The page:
He was a daydreamer. His teachers in Germany told him he would
never amount to anything, that his questions destroyed class
discipline, that he would be better off out of school. Yet
Albert Einstein went on to become one of the greatest scientists
in world history.
did Albert Einstein, Winston Churchill, Thomas Edison, Leonardo da
Vinci, and William Shakespeare have in common? They all had a
One common misperception about people who have a learning disability
is that they are less intelligent than other people. In fact, people
with learning disabilities can be academically gifted and highly
motivated achievers. Instructional strategies that a tutor might use
to help students with LDs are techniques that can help all students
to learn better. Making clear the assignment instructions,
emphasizing and summarizing the most important points of a lesson,
presenting material in more than one way, and giving precise
feedback on progress are features that help all students achieve
What is a learning disability?
A Learning Disability (LD) is a permanent disorder which affects the
manner in which individuals with normal or above average
intelligence take in, retain and express information. Like
interference on the radio or a fuzzy TV picture, incoming or
outgoing information may become scrambled as it travels between the
eye, ear or skin, and the brain. This is one definition of a
Abilities are frequently inconsistent. A student who is highly
verbal with an excellent vocabulary has difficulty spelling simple
words; a student who learns very well in lecture cannot complete the
reading assignments. These striking contrasts in ability and
learning style were evident in many famous individuals. For example,
Nelson Rockefeller had dyslexia, a severe reading disability, and
yet he was able to give very effective political speeches.
Learning disabilities are often confused with other non-visible
handicapping conditions like mild forms of mental retardation and
emotional disturbances. Persons with learning disabilities often
have to deal not only with functional limitations, but also with the
frustration of having to "prove" that their invisible disabilities
may be as handicapping as paraplegia. Thus, a learning disability
does not mean the following:
Mental Retardation: Students who are learning disabled are not
mentally retarded. They have average to above average
2. Emotional Disturbances: Students who are learning disabled
not suffer from primary emotional disturbances such as
schizophrenia. The emotional support they need is due to the
frustration mentally healthy individuals experience from having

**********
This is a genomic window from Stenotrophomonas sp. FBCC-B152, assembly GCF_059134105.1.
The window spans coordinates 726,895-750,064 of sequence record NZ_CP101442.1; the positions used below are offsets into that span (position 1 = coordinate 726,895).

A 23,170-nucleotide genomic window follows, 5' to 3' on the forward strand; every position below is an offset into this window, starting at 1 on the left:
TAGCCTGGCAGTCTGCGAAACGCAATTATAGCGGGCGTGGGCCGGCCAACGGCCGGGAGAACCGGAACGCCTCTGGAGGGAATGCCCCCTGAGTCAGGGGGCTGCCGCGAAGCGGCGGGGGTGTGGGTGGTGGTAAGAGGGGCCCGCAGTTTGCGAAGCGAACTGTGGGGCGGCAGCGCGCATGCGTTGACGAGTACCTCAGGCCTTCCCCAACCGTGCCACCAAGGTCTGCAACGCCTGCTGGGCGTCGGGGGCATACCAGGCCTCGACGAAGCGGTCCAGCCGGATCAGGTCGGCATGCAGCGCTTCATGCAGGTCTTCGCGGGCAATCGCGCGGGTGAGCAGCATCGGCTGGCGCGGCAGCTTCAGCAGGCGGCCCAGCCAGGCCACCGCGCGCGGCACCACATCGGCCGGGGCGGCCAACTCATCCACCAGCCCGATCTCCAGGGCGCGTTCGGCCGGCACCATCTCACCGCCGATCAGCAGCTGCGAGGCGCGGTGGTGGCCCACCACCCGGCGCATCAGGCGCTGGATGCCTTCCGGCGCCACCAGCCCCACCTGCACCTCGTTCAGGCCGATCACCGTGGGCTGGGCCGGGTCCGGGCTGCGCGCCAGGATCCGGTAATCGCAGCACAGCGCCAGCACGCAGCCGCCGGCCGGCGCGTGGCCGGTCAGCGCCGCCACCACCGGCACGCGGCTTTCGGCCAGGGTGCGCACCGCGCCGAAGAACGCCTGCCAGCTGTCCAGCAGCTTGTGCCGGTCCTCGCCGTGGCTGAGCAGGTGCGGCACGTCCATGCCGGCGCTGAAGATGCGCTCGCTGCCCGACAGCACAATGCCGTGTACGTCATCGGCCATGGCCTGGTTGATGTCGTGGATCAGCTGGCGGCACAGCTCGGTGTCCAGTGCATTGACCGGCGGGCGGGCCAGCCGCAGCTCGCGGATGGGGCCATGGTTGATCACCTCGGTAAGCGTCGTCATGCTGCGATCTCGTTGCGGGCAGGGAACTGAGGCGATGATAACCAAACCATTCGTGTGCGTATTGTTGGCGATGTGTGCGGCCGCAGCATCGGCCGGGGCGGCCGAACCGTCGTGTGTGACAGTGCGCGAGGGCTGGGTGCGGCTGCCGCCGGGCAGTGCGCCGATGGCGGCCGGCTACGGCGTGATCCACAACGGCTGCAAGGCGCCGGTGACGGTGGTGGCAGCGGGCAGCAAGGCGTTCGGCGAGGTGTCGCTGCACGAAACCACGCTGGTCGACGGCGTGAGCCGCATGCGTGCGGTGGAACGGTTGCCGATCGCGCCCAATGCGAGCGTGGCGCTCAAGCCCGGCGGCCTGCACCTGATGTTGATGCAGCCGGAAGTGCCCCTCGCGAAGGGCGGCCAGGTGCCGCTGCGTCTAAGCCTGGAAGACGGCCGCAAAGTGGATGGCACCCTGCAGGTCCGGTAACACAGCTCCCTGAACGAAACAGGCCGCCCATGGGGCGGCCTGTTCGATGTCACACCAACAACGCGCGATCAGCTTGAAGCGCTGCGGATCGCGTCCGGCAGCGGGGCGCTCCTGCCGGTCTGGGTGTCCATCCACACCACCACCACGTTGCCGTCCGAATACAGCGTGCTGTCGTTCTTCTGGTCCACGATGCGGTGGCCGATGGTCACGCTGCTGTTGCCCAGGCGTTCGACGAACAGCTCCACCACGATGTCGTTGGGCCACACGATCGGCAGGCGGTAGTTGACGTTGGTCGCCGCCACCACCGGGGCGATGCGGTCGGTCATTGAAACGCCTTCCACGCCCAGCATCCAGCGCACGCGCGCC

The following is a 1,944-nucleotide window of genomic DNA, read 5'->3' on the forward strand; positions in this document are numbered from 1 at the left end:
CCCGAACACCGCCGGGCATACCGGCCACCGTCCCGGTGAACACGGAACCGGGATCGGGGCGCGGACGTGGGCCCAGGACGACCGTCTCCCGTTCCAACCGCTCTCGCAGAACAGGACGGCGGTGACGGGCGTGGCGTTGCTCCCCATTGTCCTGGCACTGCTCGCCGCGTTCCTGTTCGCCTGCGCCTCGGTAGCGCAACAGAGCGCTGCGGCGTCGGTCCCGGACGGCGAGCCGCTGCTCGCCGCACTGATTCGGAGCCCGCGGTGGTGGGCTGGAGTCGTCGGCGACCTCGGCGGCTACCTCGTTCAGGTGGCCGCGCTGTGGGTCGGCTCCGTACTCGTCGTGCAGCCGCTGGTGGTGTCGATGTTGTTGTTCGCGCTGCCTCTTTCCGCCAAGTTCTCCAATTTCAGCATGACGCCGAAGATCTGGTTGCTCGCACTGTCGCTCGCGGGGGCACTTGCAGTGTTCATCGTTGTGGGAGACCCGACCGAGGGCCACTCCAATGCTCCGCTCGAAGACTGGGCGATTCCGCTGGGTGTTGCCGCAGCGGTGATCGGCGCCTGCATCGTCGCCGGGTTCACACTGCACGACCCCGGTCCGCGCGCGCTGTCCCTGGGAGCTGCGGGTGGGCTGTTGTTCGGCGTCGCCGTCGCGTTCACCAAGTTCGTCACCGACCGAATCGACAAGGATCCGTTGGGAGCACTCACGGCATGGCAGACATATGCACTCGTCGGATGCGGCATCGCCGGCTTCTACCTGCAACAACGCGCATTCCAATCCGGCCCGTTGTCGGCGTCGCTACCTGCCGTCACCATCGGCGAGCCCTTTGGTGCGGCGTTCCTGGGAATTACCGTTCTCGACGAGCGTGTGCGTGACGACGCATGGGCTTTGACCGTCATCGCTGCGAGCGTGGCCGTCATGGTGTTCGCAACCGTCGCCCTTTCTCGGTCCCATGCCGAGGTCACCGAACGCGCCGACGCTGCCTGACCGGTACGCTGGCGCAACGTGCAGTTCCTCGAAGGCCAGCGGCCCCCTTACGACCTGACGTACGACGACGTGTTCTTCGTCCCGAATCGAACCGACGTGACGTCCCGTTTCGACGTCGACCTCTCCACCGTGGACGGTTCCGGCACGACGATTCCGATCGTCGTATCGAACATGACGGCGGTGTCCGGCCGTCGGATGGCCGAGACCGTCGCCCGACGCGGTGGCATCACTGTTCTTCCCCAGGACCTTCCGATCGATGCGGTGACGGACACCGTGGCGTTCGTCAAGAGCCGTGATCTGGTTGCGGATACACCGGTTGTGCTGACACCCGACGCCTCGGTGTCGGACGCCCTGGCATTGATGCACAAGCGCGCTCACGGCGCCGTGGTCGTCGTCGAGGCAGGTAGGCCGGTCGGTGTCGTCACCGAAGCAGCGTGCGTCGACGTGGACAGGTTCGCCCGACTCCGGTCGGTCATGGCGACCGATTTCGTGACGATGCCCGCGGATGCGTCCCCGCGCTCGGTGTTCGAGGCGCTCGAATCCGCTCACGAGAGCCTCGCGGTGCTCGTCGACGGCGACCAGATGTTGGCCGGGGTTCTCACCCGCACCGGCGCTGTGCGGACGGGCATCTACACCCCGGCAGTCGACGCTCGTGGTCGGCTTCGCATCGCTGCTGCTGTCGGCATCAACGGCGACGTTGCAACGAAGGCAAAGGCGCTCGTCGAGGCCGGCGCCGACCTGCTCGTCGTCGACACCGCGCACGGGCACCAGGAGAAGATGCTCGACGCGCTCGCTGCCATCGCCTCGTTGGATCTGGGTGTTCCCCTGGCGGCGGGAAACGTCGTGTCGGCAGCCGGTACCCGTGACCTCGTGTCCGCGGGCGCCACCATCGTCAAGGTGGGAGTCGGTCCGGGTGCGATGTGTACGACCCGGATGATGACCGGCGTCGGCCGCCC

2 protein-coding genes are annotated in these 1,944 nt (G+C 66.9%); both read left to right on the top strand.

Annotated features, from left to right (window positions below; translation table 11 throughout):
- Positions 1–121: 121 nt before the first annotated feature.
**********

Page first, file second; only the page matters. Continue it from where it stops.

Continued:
3. Language Deficiency Attributable to Ethnic Background:
Students who have difficulty with English because they come
a different language background are not necessarily
Effects of Learning Disabilities on College Students
Following are characteristic problems of college students with
learning disabilities. Naturally, no student will have all of these
Study Skills: Inability to change from one task to another.
No system for organizing notes and other materials. Difficulty
scheduling time to complete short and long-term assignments.
Difficulty completing tests and in-class assignments without
additional time. Difficulty following directions, particularly
Interpersonal Skills: Impulsivity. Difficulty delaying
resolution to a problem. Disorientation in time -- misses class and
appointments. Poor self-esteem.
Reading: Difficulty reading new words, particularly when
sound/symbol relationships are inconsistent. Slow reading rate --
takes longer to read a test and other in-class assignments. Poor
comprehension and retention of material read. Difficulty
interpreting charts, graphs, scientific symbols. Difficulty with
complex syntax on objective tests
Writing: Problems in organization and sequencing of ideas. Poor
sentence structure. Incorrect grammar. Frequent and inconsistent
spelling errors. Difficulty taking notes. Poor letter formation,
capitalization, spacing, and punctuation. Inadequate strategies for
monitoring written work
Oral Language: Difficulty concentrating in lectures,
especially two to three hour lectures. Poor vocabulary, difficulty
with word retrieval. Problems with grammar
Math: Difficulty with basic math operations. Difficulty with
aligning problems, number reversals, confusion of symbols. Poor
strategies for monitoring errors. Difficulty with reasoning.